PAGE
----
Huntingdon journal. (Huntingdon, Pa.) 1843-1859, May 08, 1849, Image 2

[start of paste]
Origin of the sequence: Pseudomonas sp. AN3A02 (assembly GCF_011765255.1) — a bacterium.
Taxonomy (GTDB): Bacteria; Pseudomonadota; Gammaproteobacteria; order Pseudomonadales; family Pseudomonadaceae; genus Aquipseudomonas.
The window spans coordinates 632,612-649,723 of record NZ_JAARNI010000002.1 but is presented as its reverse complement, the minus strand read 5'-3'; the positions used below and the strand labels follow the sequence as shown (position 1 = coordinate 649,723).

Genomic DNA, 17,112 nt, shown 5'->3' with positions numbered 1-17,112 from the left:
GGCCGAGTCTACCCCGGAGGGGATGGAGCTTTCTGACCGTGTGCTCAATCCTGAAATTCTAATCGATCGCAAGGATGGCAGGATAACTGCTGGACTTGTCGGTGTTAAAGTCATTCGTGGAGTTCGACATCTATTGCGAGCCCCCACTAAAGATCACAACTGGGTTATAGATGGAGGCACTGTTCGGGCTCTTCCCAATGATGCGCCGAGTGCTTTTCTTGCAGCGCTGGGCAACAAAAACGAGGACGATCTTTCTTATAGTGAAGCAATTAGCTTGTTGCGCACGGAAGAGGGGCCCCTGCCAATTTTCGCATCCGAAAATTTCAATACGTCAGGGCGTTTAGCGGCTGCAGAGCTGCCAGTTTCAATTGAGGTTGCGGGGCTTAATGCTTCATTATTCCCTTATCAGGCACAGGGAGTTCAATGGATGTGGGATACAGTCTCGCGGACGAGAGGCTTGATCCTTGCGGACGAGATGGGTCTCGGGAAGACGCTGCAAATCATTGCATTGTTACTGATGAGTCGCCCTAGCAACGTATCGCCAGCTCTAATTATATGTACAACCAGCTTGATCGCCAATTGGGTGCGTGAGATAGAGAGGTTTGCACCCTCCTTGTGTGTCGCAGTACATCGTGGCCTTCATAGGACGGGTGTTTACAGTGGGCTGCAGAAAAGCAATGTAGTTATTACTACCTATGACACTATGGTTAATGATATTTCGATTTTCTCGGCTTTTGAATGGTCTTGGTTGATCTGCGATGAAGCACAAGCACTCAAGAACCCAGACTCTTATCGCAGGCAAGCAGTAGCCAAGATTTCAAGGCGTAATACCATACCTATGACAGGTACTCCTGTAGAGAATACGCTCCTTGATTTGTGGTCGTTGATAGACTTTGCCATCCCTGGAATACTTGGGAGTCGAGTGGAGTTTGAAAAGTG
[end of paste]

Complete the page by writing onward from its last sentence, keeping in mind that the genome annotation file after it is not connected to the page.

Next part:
THE JOURNAL. [IIOR.KCT YRINCIPLBS-..SIIPTOWYED BY TRUTH.] HUNTINGDON, TUESDAY, MAY 8, 1849. Hoover's Ink. HOOVER'S SUPERIOR WRITING INK for sale at this office. TERMS The .41'7NT:sr:nos JOURNAL" is published at the following rates, viz : $1,75 a year, if paid in advance ; $2,00 if paid during the year, and $2,513 if not paid until after the expiration of the year. The above terms to be adhered to in ull cases. No subscription taken for less than six months, and no paper discontinued until an arrearages are paid, unless at the option of the publisher. New Post Office. The Postmaster General has granted a new Post-office in Springfield township, this county, at Madden's Mills, to be called Moddensvills Post Office," and appointed ROBERT MADDEN, Esq., Postmaster. 13.37 ISAAC SMITH has been appointed Post master at Caasville, in this county, in the place of Robert Speer. Correction, It seems we did injustice to the Postmaster at Waynesburg, (McVeytown) Mifflin county, in our last paper. The paper returned to on, sent to a subscriber at that office, it appears had been forwarded at the request of our sub scriber, to Atkinson's Mills, in the same coun ty ; and that it had been returned by the Post master at that place, scribbled over in the man ner we stated. We therefore, withdraw our charges against the Postmaster at McVeytoWni with the remark, that if be had informed us of the change made by our subscriber, the injus tice done him by us would have been avoided. We make the above explanation, first, for the reason, that we do not desire to do injustice to any one; and second, because we received a very polite and gentlemanly note from Mr. Lusk, Postmaster at McVeytovvn, folly excul pating himself from the blame we attached to him. Temperance Discussion. According to promise, another number of a " Temperance Discussion" by Rev. James Nourse, will be found on fourth page. As we stated in our last, we do not concur in all the positions assumed by the author. But we will allow our readers to be their own judges, with out pointing out the positions to which we ob ject, The fearful ravages now making by in- ; temperance, makes it the duty 01 the press to I lend its aid, to stay, if possible, its destructive career. Almost daily are strong men falling beneath the fatal stroke of this relentless des troyer! Two have fallen in this community within the past two weeks ! And if we should record the names of all who have died from the effects of strong drink, since our connection with this press, within the bounds of Hunting don county, the list would be a most appalling one. And doubtless all the cases of this kind have not come under our notice. With a view, therefore, to check this evil, and without being by any means ultra in our Temperance notions, we shall frotmtime to time devote a portion of our space to the Discussion of Temperance. nuntingdou “Euterpean Hand.” • Music huth , harms"—there's no mistake about it ; and Huntingdon possesses the talent to give those charms" the best effect upon the human senses. At least so thought we the other night, when awakened from our slumbers by the Huntingdon EUTERPEAN BAND," dis coursing sweet strains of music under our cham ber window. This band has been organized under the direction of Dr. Josn RIGGER, and is composed of young gentlemen of this place, who have been practising but for a short time. On Thursday evening last they honored us by playing several pieces at the place above mentioned. The performance was excellent, and both sur prised and delighted us at the proficiency exhibit. ed. From the specimen given us, we venture to predict that this band is destined to take a very respectable rank in the musical world: From a card published in another column, it will be seen that the Euterpean Band" pur pose giving a public concert in the Court House, on the evening of the 17th inst. We hope and expect to see every citizen of our borough in attendance. A good Band will be a credit to Huntingdon, and every citizen should feel it to be his duty to contribute his mite to aid those who have incurred the expense, and are devo ting a portion of their time in getting up and sustaining one. In addition to this, all who at tend will receive an ample return, in sweet mu sic, for the small admission fee charged. B 7" From the last number of the "Blair County Whig," we observe that J. L. SLCNTZ, Esq., has disposed of that establishment to Gao. RAYMOND and Wu. I'. WILSON, Esq's, until recently of this place. Messrs. RAYMOND and WILSON are both' practical printers, and active, intelligent young men. During the last campaign, they both rendered efficient aid in swelling the majority in this county for Johnston and Taylor. We have full confidence that under thei: direction the Whig" will be an able and efficient auxiliary in the Whig cause, and we therefore commend them to the gener ous support of the gallant Whigs of Blair county. V' After a considerable drought, which was beginning to tell seriously on vegetation, we have been visited by a most refreshing rain.— It commenced raining on Saturday afternoon last, and continued, with but little intermission up to Sunday evening. The prospect of another fire grain crop is flattering; although the dam lige done by the severe winter will, we think, pro rent the crop from being as large co last year let the season prove as favorable'ae it Maly. The Effect. The most natural result of a factious opposi tion in the present state of things will be seen, says the Baltimore American, in the reaction which it,must provoke in its own ranks. It can not be that gratuitous invect:ves and unjust ac cusations against a President who stands before his countrymen with integrity and honor and patriotism unquestioned, and whose brilliant deeds have illustrated by their own glory the bright records of our country's renown-4t can not be that virulent assaults against such a man, so honored, so respected, so beloved, can find a response in American hearts where party ran cor has left any elements of soundness. The people will judge the Administration fairly. If it should eject every political brawl er now in office the country would simply de mand that better men be put in their places.— This the country has a right to demand and to expect. But nothing can be more ridiculous than the solemn indignation which certain jour nals affect when, having never breathed any other atmosphere than that of party, they would now set themselves up as preachers of patriot ism and as critics of an Administration that , seeks truly to servo the country. Virginia Election. The Virginia election has resulted in a loss of several Congressmen to the Whigs. Among others JOHN M. BOTTS has been defeated by a volunteer Whig running in his district, and in deed the Whigs were quarrelling in almost ev ery di, trict in the State. The defeat of Borrs causes us no pain. He is one of those peculiar kind of Whigs who could not make up his mind to support Gen. Taylor last fall. He is now disposed of politically, and we are glad of it.— But we regret the disaster which has met us in several of the other districts. And we incline to the belief that Virginia—one of the most ultra slavery states in the Union—distrusts Gen. Taylor on that question. We believe this to be the true secret of our reverses there.— For, while the Locos are getting nearly all the members of Congress, the Whigs have gained as far as heard from EIGHT members of the Leg islature. The Richtnond Rrpuhliran ascribes the rever ses of the Whigs, as regards their Congressmen, to divisions and dissensions in their own ranks, and adds :--- 4 4 It is to be hoped, now that this election has closed, that these divisions may cease, and that the Whig family may once more be re-united. We see the rusults of division in the wreck of our common cause. We see ourselves the only losers, while the common adversary thrives and rejoices at our expense." A Man of True Spirit. The editor of the " Clinton County Demo crat," (loco) can't stomach the piteous whi nings which his locofoco cotemporaries are ma king over a score or so of removals. Ile thus expresses his contempt for "the martyred Stubbs:" One Edward Stahl., recently removed from a clerkship in the State department at Washington, is out in a long address to the people setting forth his grievances and pittifully beg ging the sympathy of the public for having suffer ed martyrdom at the hands of the Zacharyites. He says he has held the office 20 years I We doubt whether the reasons which effected his removal were such as should govern a no-par ty" President, but Gen. Taylor will do the na tion a service if he removes every man from of fice who has held his place for 20 years, or even half of that time. It is certainly bad policy to create a nest of government paupers at Wash ington, and the sooner General Taylor rids the public offices of the leeches who have been begging pap for 20 years the better will it be for the people. Reader, is there any thing so sickning as the can't of a political martyr, who has lost a good office ? How utterly absurd for a man, a free born American citzen, who should glory in be ' ing the Boa of liberty, dependent upon no other mortal—rather how contemptible is it for a creature who should be a man to complain to the public that he is not continued in office!! Such a man is worthy only of a political guillo tine." There is truth and force in this extract.-1 It speaks wLat must be the feeling of almost' every man—an irrepressible feeling of contempt for men, who, deprived of office, seek to make their imagined grievances a public matter. If the great body of the locofoco press is the advo cate of any one thing it lays claim to be, it scorns, as does the Clinton Democrat, and as do the people, the whinings of these pensioners of 20 and 30 years upon the public. Their im pudence is wily equalled by their cowardice.— They dare not work, and they are afraid to starve. Ca" The "Daily News" has been received very irregularly at this office for the past week. We have not received a copy when due during the week, and for one or two days we did not receive any. This irregularity should be cor rected, otherwise it will injure this deservedly popular paper. 07' At a meeting of the Whigs of York Co. held on the 24th ult., Messrs. J. J. Cochran, Samuel B. Prowell, Wm. M. Conkey and S. H. Menough were appointed delegates to the Whig State Convention. CONNECTI.T.-The Legislature of Connect icut has elected the Whig candidates for Gover nor and all the other State officers with the ex ception of Treasurer. Eleven of the Free Soil members voted for the locofoco candidate for Geyer nor and one for the Whig. j A great meeting was recently held in Philadelphia, at which measures were adopted to raise funds to complete the Pa. Railroad to Hollidaysburg. Philadelphia deserves great credit for the energy with which she is push ing this great enterprise. CANADA.-We have seen a letter from Mon treal, say. the N. Y. Tribune, dated Thursday, after the burning of the Parliament House, which states that it is almost impossible to de scribe the depth of feeling which pervades the people of that place in relation to political mat ters, and that the general cry is for annexation Ito the United States. The writs/ is an Amer ican merchant, and has resided iftfontreal sev eral years. ------ - "Turn them out.” Remarkable Temperance Law. Under this caption the Danville Intelligen- , A stringent bill relating t 3 intoxicating drinks cer, a Democratic paper, published by Senator has been passed by the Wisconsin Legislature, Barr, raps the Pennsylvanian and the Keystone consisting of ten sections. It requires all per- I over the knuckles in the following style : I sons who would vend or retail spirituous li• " The Penn./Wean/an, and a few other dein- , quors," to give bond to the town authorities, ocratic papers in this State, not yet satisfied with three sureties, in $lOOO, "conditioned to with their success in breaking down the Demo- , cratic party by their arbitrary, dictatorial and pay all damages the community or individuals insolent deportment towards members of the I may sustain by reason of such traffic ; to sup party, whom Jessie bids them to bark at, to' port all paupers, widows and orphans; pay the gratify his personal spleen, are still at their de- expences of all civil and criminal prosecutions structive work with an much zeal as ever. Do made, growing out of, or justly attributable to they expect to restore the democratic party power by turning more out f One of the late pre- such traffic." And it is made the duty of the texts for this continued piratical crusade against officer holding the bond to deliver it to "any Democrats, is founded on the passage of the I person who may claim to be injured by said new Judicial District Bill, during the recent traffic. " session of the Legislature. That bill was vo ted entire We quote the remaining provisions for by a number of Democrats of both 1 0 . branches of the Legislature,—by Mr. Pottei- Sec. .1. It shall be law any married ger, of berka, and Mr. Overfield, of Monroe, woman to institute in her e, a suit on Senators representing two of the strongest any such bond, for all dama 1n tained by her- I democratic counties in the State—older, better, seller children on account o such traffic ; and and purer democrats than ever Hamilton and the money when collected shall be paid over to Forney, have been, or ever will be—by Col. her, for the use of herself and children. John C. Myers, and David Zerby, of Becks, I Sec. 5. No suits for liquor bills shall be en- John M. George, of Pike, and other long tried, tertained by any f the courts of this State, and good and true members of the democratic party. I whenever it shall be made to appear to any And these political guillotine executioners of court before which a suit may bo pending, on a democrats, such as the editors of the Pennsyl_ promissory note, that such note was given in vanian, say " there is very little difference be- whole or in part for liquor bills, ouch court tween a wilful shrinking of responsibility and shall immediately dismiss such suit at the costs the open advocacy of shame, a Democratic of the plaintiff. member, voting for, or dodging a vote, on such Sec. (3. On the trial of any suit under the a bill, occupies the position, neither more nor I provisions of this act, the cause or foundation of less, of a trustee who dishonors the confidence which shall be the act of an individual under the and the trust reposed in his hand," Now this influence of liquor, it shall only be necessary, insolent slang of the Pennsylvanian, applies to in order to sustain the action, to prove that the a large number of excellent democrats, but one principal in the bond sold or gave liquor to the of whom we will now name, and that is Mr. person (so intoxicated or in liquor) whose, acts Fegely, the oldest democratic member of the are complained of, on the day previous to the House, from good and mighty old Berks Ile commission of the offence. was present in the House,, When the Judicial ' Sac. 7. Whenever a person shall become a District bill passed, and acquiesced in the pas- county, city or a village charge, by reason of sage of the bill by omitting to vote. None but intemperance, a suit may be instituted by the the most abandoned political prostitutes of a proper authorities, on the bond of any person party, such as Jessie's lacqueys of the Pennsyl- who may have been in the habit of selling or vanian, would make such an attack upon an old giving liquor to such person or pauper so be and faithful representative of Berke county, and coming a public .charge. others who have grown gray in the constant ser- Sac. S. Any person against whom s I.ldg vice of the democratic party. But it seems the ment may lie obtained, under the provisions of work of turning men out of the democratic this act, shall be entitled to maintain n suit ranks is to go on to gratify the vengeance of compel a contribution towards paying the link men who have ousted themselves and the whole merit against him, against all persons engaged in party in the State and Union, by the turning out such traffic in such county, city, town or village process. who may have sold or given liquor to such per . . . . Amongst those now to be turned out, we sou committing an office, or becoming a politic must suppose the Hon. N. B. Eldred is to be charge. included, as he has accepted the appointment of Sec. 9. Any person who shall vend or retail, President Judge under the new judicial arrange- or for the purpose of avoiding the provisions of merit. Well we have no doubt the Judge will this act, give away spirituous liquors without bear his excommunication with great fortitude, * first giving the bond required by the firstsection as he will be ready and willing, and can safely of this act, shall be deemed guilty of a misde trust his ease to the people of his strong demo- • meanor, and upon conviction thereof shall be erotic district, at the ballot box at anytime when fined in a sum of not less than fifty, nor more than that arrangement for his re-appointment may be five hundred dollars, and be imprisoned in the constitutionally made. ; county jail not less than ten days, nor more But what does the Pennsylvanian, and .Tes- than six months, and shall be liable in all re sin, expect to make out of this crusade against sports to the public, and to individuals, the democrats? Is all this flow of wrath occasion- same as he would have been had he given the ed merely by the fact that a Whig Governor had bond required in the first section of this act. the power to appoint some of the new Judges ? This remarkable expression of public opinion If so, who is to blame for this state of things Wisconsin, the subject of 4, spirituous li but themselves ? And do they expect to re plenish their avarice, " an d insatiable desire f or guars," passed the Senate by a vote of 10 to 3, office and dominion, sy vindictive denunciation and the Assembly 19 to 21. It goes some steps and blind insolence? I beyond any legislation on the subject in the country. CC-7" In Dark county, Ky., a number of indi viduals have been indicted and found guilty. of riot, in serenading a wedding party with tin pan music. The judge (Holt) in his charge thus comments upon the custom Some of the witnesses have spoken of a custom in that neighborhood to honor weddings with music of this kind. Such a custom is illegal; it belongs not to civilization, and should not receive the sanction of a court and jury sit ting in a civilized community. It has been said that 4 Music hath charms to soothe the savage breast.' It must indeed be a savage breast that can be soothed by the hideous sounds of cow-bells, horse-fiddles, rams'-horns, and like instruments rattling, ringing, and commingling together, and interspersed with the occasional explosion of gun-powder." The Lancasterian, a locofoco paper in Penn sylvania, has the following frank confession : 44 The democratic party requires purgation. —There is too much rottenness and corruption in it. It has blinked at deviations from politi cal rectitude so long that it may seem to think these deviations essentialities." If all that is corrupt is to be purged from the locofoco party, the result will not be unlike that of the fellow who took too powerful an emetic : he threw up everything but the soles of his boots.—N. . Courier. A GREEN PICTUR7I.—The editor of the City Item very ungallantly says that the Philadelphia ladies, in their Spring attire, are the greenest set he ever saw ! Just hear the slanderer Green—dark, medium and light green—plain, changeable and figured green—pea, olive and invisible green—apple, golden and grass green —indeed every hue of green has been drummed into the service of the fair—and such a green —such a thoroughly green set as they are ! The world has never seen the like since that silly old woman Eve devoured the green apple." REJOICING AT A REMOVAL.-A hundred guns are to be fired on Boston Common, on the occa sion of Mr. Morton's retirement from the Cus tom House of that city on the Ist of May next. The powder is paid for by Cass Democrats, who subscribed a dollar a piece for the interes ting object. Morton was a great free soiler, and voted for Van Buren. Tle Porte has signified his non-compliance to pass a part of the Egyptian fleet. It is said PROSCRIPTION.—The Boston Post is one of that this application was instigated by Russia. those locofoco papers that do not cry over every Prince Carigno has ordered a levy en mass e mall the inhabitantssof the Lombardy-Arena an removal from office. It rather makes mer rovinces, of from 18 to 40 years. Those who over the matter, as thus : do not appear within five day -be consider ., How do you like General Tayfor 1" an old ed refractories. Whig was asked a few days since. "First rate" The article in Probon'shijourna which led to said the old coon. He turns out a great deal its seizure, implied directly that Louis Napoleon better than we expected." was under pecuniary obligations for pursuing his present course of politics. The Commissioners appointed to report upon the expenses of the Foreign Office at Paris, have proposed to abolish the title of Ambassador and substituting, as in the United States, that of Minister Plenipotentiary, with reduced sal- aries. Their number is likewise to be reduced, and the following places are proposed as requi ring a regular Minister: at St. Petersburg, London, Constantinople, Bern, the Hague, and Canton. By a later resolution, a Consul-Gen eral only is appointed at the latter place. Germany is occupied with a gigantic project, being no less than the junction of the Baltic with the North Sea. The medium proposed ie a canal without locks. FLOUR MARKET .—Philadelphia and Western Canal Flour 245. 6d. The article became dull again, and declined to 235. 6d. Wheat is dull. Indian Corn is in steady demand at better prices: White 315. to 31s. 64., Yellow 325. to 330. Corn Meal Its. to Its. 6d. Communication. Ma. EDIT.. :—The following passages may be fonnd in the as Penny Cyclopedia. of the So ciety for the diffusion of useful knowledge," vol. 17, page 422. This is a late English work, and is I believe not yet completed. In descri bing Pennsylvania, after giving considerable statistical information, it says : The seat of government is at Harrisburg, on the Susquehanna, not far from the place where the river issues front the mountains !" 4, None of the towns in the mountain region have risen into importance. Sunbury and Nor thumberland, as well as Wilkesbarre, are ad vantageously situated on the Susquehanna canal ; and Lewistown and Huntingdon on the Delaware and Erie cave ! Bedford, on the Juniata, which begins To be navigable at this place, has some commerce and manvfactures hats !"D L. Faou CALIFORNIA. -The Mobile Herald of April 22, announces the arrival of the British mail steamship Thames, from Vera Cruz, which port she left on the 17th. She had on board $410,000 in specie, $35,000 of which were for New Orleans. Great numbers of travellers were passing Vera Cruz on their way to California. A letter from Vera Cruz, dated April 11, an nounces intelligence from San Francisco to the 22d of February'. Some fifty vessels had arri ved at that port the preceding week, from vari ous points of South America, the cargoes of which had completely overstocked the market; prices of all kinds of Merchandize were conse quently very low. The letter says that the crew of the steam ship California deserted immediately on her arrival at San Francisco—as was expected.— The steamship Oregon arrived at Mazatlan on the 22d oft March. The accounts from San Francisco represent the abundance of gold as still on the increase, new and rich placers being discovered. A schooner had arrived at Mazatlan with 15,000 ounces on board which had been bought at San Francisco. Foreign News. We take from the from the North American of Saturday the following The steamship America, at Halifax, yesterday at 10 o'clock A. M., brings one week's later news from Europe. She had sixty six through passengers. The Canada arrived at Liverpool on the 10th in I.li days. The French Government has come to the im portant resolution of an armed intervention to reinstate the Pope. A force adequate to the emergency has already started for Civita Vech ia. The warlike contest between the States of the continent continues with unabated fury, and with most disastrous results to all the parties engaged. The Danes are enforcing a strict blockade of all the German ports. It is stated that emi grant vessels will not hereafter be allowed to pass unmolested. Telegraphic despatches had been received at Frankfort, stating that the Prussian Ministry had sent in their resignation. Arrangements have been made for returning the visit of the French National Guards to Lon don. The Bank of France will shortly resume spc- cie payments The Riots at Montreal. Several telegraphic 4espatches announce that on Wednesday last, in consequence of the Royal Assent having been given to a bill passed by a very large malorlty in the House of Assembly of Canada, and agreed to in the Legislative Council, appropriating $400,000 toward the payment of losses and injuries sustained by in dividuals during the trouble in 1837 and 1838, a body of the Tory or Orange party, under its chiefs, some of whom are Said to havebeen since arrested fur High Treason, appeared in front of the Parliament Buildings, which they injured with stones and set fire to, destroying the whole of the Journals and Records of the Legislature since 1791, and one the most valuable Libraries iii America (a loss which is, in many respects, irreparable;) also, the splendid pictures, fur niture, &c. Many years since, one Ogle R. Gowan, who had been connected with what ilealled in Ire land the Orange Society, came to Canada and organized hundreds of Lodges, with oaths, signs, pass-words, degrees, party meeting's, songs, banners, music, &c. The Legislature tried to put down by law an association calcu lated to perpetuate religious strife, many of whose proceedings were wantonly insulting to the Roman Catholics, and which was likely to be entered by the factious and unprincipled in politics, and bent to serve their selfish purpo ses; but the Governor and his advisers encour aged Orangeism, and the Colonial Minister ap proved of his conduct in so doing. The Orangemen, or Tories, did much to pro voke revolt, and much to put it down. The Irish protestants are loyal to the crown of Eng land, but those of them who are associated as Orangemen, though individually well meaning, are, by the very nature of their organization, the blind instruments of a few artful politicians, some of whom may prefer British supremacy, while others are ready to use them as machin ery for the annoyance of political adversaries, utterly regardless of public interests. It is by no means improbable that men of the most op posite, views as to politics, including perhaps traders and others of desperate fortunes, may have been secret movers in the Montreal out ragas of last Wednesday night.. Howler Messrs. Stevenson, McNabb, Gugy, Prince, Sherwood, Badgley, and others of the minority who pro posed when in power the measure which they have since, as a minority, excited their reckless and deluded followers violently to oppose, are morally responsible for the swift destruction this day recorded, we cannot say ; but if it be true, (as we are told it is by those long and in timately acquainted with Canadian affairs,)that civil officers, guilty of the most violent and outrageous conduct, have been upheld in office, continued in it, and promoted ; and that many such are still so continued, what other results than such scenes as recently occurred at To fonto, and as now disgrace and disturb Mon treal, can be reasonably looked for ? After the occurrences last month at Toronto, which were so much calculated to retard Cana dian prosperity, by frightening away sober and steady emigrants, it might have been expected that some signal examples would have been made after prompt inquiry, and this as a means of shaking the mad career of faction for the fu ' tare, and quickening the officials to a sense of their duty. Nothing has been done, however ; the dignity of the law is altogether lost sight of, and a band of 1,500 drunken ruffians, under very appropriate ringleaders, have insulted and injured a peaceful community, seemingly wall entire impunity. The Montreal Tories saw all this ; and their unprincipled leaders saw, too, that by obstruct ing and defying the civil authorities, they would be bringing the country nearer toward the an archy which they covet, on the "rule or ruin" principle whenever they are ousted from impor tant offices which Tories have seldom fi d but to the injury of their country and the ads tion of the community, whether in th 'Col -1 onies or in the new. A majority of the citizens of Montreal are of French Canadian origin. We do not per ceive any of this class, or of the British, Irish or Anglo-Canadian reformers, took any part in the riots, so insulting to the Governor, Legisla ture and people, and injurious to society. To the best of our recollection, all the tumults, outrages and riots connected with politics in Canada, from 1819 to 1819, have been the work of one small faction, or instigated by its worthless chiefs, who were pampering when they ought to have been punished. When will it be otherwise?—N. Y. Tribrne. Progress of the Canadian Rebel lion. MONTREAL, April 28. Our city continues to be the theatre of ex citement and lawless violence. In consequence of the announcement that the government had armed five hundred French special constables, a fresh impulse was given to the already inflam ep spirit of the rebels. A party of about 20 English gentlemen en countered a body of these armed constables in the street, when a row ensued in which several shots were fired by both sides, and two persons wounded, but not mortally. After this occur rence it was thought best, by the government, for the sake of peace, to disarm the constables, which was immediately done. A meeting was held yesterday afternoon, on the Champ de Mars, at which the Honorable George Moffat presided. Petitions were got up to the Queen, to re-call Lord Elgin, and to dis allow the rebellion Indemnity Bill. The Hotels and Garrisons are all under arms, and cannon have been planted in the streets, to overawe and suppress any further attempts at rebellion. At 6 o'clock P. M. the streets are all quiet, and the row for the present is appar ently at an end. Rumors from Upper Canada state that the in fection has extended to Kingston, Toronto and other places, and that riots have occurred there but we have nothing authentic. MONTREAL, April 30. The mob assembled late on Saturday night, by the strenuous exertions of Col. Gully, they were prevented from doing any mischief. The city continued quiet last night. At Quebeck, on Saturday night, Lord Elgin was burned in effigy, amid the hootings of the excited populace. In Upper Canada the eame riotous feeling has been exhibited. The Governor's effigy has been burnt in various places. In this city to-day, the populace have been kept quiet by the assurance that the French should be disarmed. The Governor is to at tend the session of Parliament at 7 o'clock this evening, and trouble is anticipated. A Singular Case. We find in the New York Sunday Dispatch an account of a very . ' singular' affair. It is full of interest. The Dis patch says:—A newly married couple arrived in this city from Baltimore,' three or four weeks ago, and took apart ments at the— Hotel, in B--- street. The bride was a mere child, certainly not more than sixteen years of age. Her . husband was older, and exhibited to the knowing ones certain characteristics of the sporting gentleman. He cultivate* a moustache, and his rig-out was after the most approved flash-dandy model. After running up a bill of some sev enty-five dollars, the husband left the" house after break-last and did not return to dinner. In the afternoon a coach drew up to the door, and the choachman . called for and delivered a letter to the young wife. It was from her husband• and directed her to take with her. her finest dresses, Old leave the hotel, the . coachtrian knowing where to drive'her. One of the proprietor's of' the . h'otel was observant of the movement, and just as the lady was entering the coati', lie-stepped out, accompanied by a friend' and naked her if she was going to ride out alone'? She replied that she bad received a note from her husband, re questing her to join him. The hotel keeper asked the coachman where he was directed to take the lady.—The coachman replied that he had been for bidden to answer any questions. Tho lady then refused to enter the coach, • unless the hotel keeper and the other gentleman present would accompany her. The coachman said that lie had been ordered to bring only the lady. Af-' to n moments private conversation with the lady, the hotel keeper induced her to get into the coach, which speedily drove oft. The two gentlemen to another carriage, and followed in pur suit. At the corner of Chambers Si. the first coach drew tip, and presently the gentleman of the moustache walked' out of the Park gate, and jumped into the coach to the side of his wife. The horses then set °fret a dashing speed,- but our friends of the hotel were in pursuit. Taking a circuitous route,• the first coach after half an.hour's drive drew up in front of one of the most no , torious houses of ill fame. The gentle man of the moustache jumped from the carriage, handed out hisyoung and help less wife, and rang the bell. Before the door was opened, however, the hotel keeper atulhis friend arrived, and spring ing from he carriage arrested the la dy's steps, just as she was entering the hall. Her husband was ahead of her and not observing the rescue called out to his wife to hurry in. Turning as he spoke, he saw the two gentlemen stand ing on the steps, and his face suddenly changed to the ashy hue of death. "Do you know the character of the house'?"the hotel keeper inquired of the poor girl. " No, sir, I am entirely ignorant of it —my husband told me he had engaged board here." Without another word being said, the gentlemen passed the lady into the car-- riage, and all three returned to the ho tel. The ladies residing in the house soon drew from the poor girl the history of her connection with the rascal who had so nearly effected her ruin. She had known him but a very few weeks. He represented himself as a merchant doing a good.business in this city, and gaining her confidence and love, she married him against the wish of her pa. rents, and came immediately to New York. The gentlemen boarding in the hotel, after talking the matter over, concluded that they would like to look upon the face of that man once more." They accoriing)y proceeded to the loose, er, tered it vi armies, discovered the ras cal concealed in a closet, and brought him down to the hotel, where for three mortal hours he was tortured in the moat refined manner. The design of the villain was apparent ; he intended to have abandoned his young wife, and ' leave her in that den of shame. The wretch did not deny that such was his purpose. He was linally allowed to depart. . . A subscription twig taken up in the hotel, and the next morning the young lady's passage was paid to Baltimore. Her kind rescuers have since reeeived ts letter from her friends announcing her safe return home. PREVENTATIVE OF THE CHOLERA.—ne physicians at Constantinople have rec commended the use of figs, with great success, as a preventive of cholera. The fruit is said to exercise a salutary influ ence upon the stomach and bowels, amt is highly useful in diseases which man ifest themselves in a derangment of the digestive function, and cemmonly pre-. cede an attack of the cholera. Pennsylvania and Ohio Railroad Subscriptions. PITTSBURG, April 30. The individual subscriptions to the stock of . the Ohio and Pennsylvania Railroad, amount. here to four thousand two hundred and eighty eight shares—equal to s2l4,4oo—and the com mittee expect to be able to increase the amount to six thousand shares—equal to $300,000. This, in addition to subscription heretofore. received, amounts to considerably over one million—the amount required to secure the charter. NEVER DESPAIR,-The daughter of Enoch was five hundred and eighty years old 'when she was married. What maid will lose hope after that?'